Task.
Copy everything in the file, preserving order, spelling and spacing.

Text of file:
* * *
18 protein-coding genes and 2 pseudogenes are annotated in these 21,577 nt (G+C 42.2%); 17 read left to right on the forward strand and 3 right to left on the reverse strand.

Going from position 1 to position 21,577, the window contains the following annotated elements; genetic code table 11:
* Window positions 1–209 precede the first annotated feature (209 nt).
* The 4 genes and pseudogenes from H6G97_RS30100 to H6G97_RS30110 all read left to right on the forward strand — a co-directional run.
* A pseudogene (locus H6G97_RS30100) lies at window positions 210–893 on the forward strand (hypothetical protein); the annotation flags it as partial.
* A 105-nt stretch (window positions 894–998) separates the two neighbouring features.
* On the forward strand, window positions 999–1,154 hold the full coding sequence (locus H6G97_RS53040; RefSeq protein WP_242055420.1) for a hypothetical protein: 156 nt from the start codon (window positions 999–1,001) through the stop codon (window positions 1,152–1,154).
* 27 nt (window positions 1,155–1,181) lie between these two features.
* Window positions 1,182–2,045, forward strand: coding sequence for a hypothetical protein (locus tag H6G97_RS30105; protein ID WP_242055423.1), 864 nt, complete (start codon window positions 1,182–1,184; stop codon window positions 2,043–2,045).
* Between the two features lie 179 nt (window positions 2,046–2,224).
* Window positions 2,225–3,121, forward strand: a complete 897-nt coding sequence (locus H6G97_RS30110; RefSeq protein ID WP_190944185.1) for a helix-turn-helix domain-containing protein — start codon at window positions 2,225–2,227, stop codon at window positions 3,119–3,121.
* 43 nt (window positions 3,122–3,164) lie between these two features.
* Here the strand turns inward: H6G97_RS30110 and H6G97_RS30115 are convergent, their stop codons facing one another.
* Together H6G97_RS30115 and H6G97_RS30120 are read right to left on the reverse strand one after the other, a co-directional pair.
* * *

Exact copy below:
18 protein-coding genes and 2 pseudogenes are annotated in these 21,577 nt (G+C 42.2%); 17 read left to right on the forward strand and 3 right to left on the reverse strand.

Going from position 1 to position 21,577, the window contains the following annotated elements; genetic code table 11:
* Window positions 1–209 precede the first annotated feature (209 nt).
* The 4 genes and pseudogenes from H6G97_RS30100 to H6G97_RS30110 all read left to right on the forward strand — a co-directional run.
* A pseudogene (locus H6G97_RS30100) lies at window positions 210–893 on the forward strand (hypothetical protein); the annotation flags it as partial.
* A 105-nt stretch (window positions 894–998) separates the two neighbouring features.
* On the forward strand, window positions 999–1,154 hold the full coding sequence (locus H6G97_RS53040; RefSeq protein WP_242055420.1) for a hypothetical protein: 156 nt from the start codon (window positions 999–1,001) through the stop codon (window positions 1,152–1,154).
* 27 nt (window positions 1,155–1,181) lie between these two features.
* Window positions 1,182–2,045, forward strand: coding sequence for a hypothetical protein (locus tag H6G97_RS30105; protein ID WP_242055423.1), 864 nt, complete (start codon window positions 1,182–1,184; stop codon window positions 2,043–2,045).
* Between the two features lie 179 nt (window positions 2,046–2,224).
* Window positions 2,225–3,121, forward strand: a complete 897-nt coding sequence (locus H6G97_RS30110; RefSeq protein ID WP_190944185.1) for a helix-turn-helix domain-containing protein — start codon at window positions 2,225–2,227, stop codon at window positions 3,119–3,121.
* 43 nt (window positions 3,122–3,164) lie between these two features.
* Here the strand turns inward: H6G97_RS30110 and H6G97_RS30115 are convergent, their stop codons facing one another.
* Together H6G97_RS30115 and H6G97_RS30120 are read right to left on the reverse strand one after the other, a co-directional pair.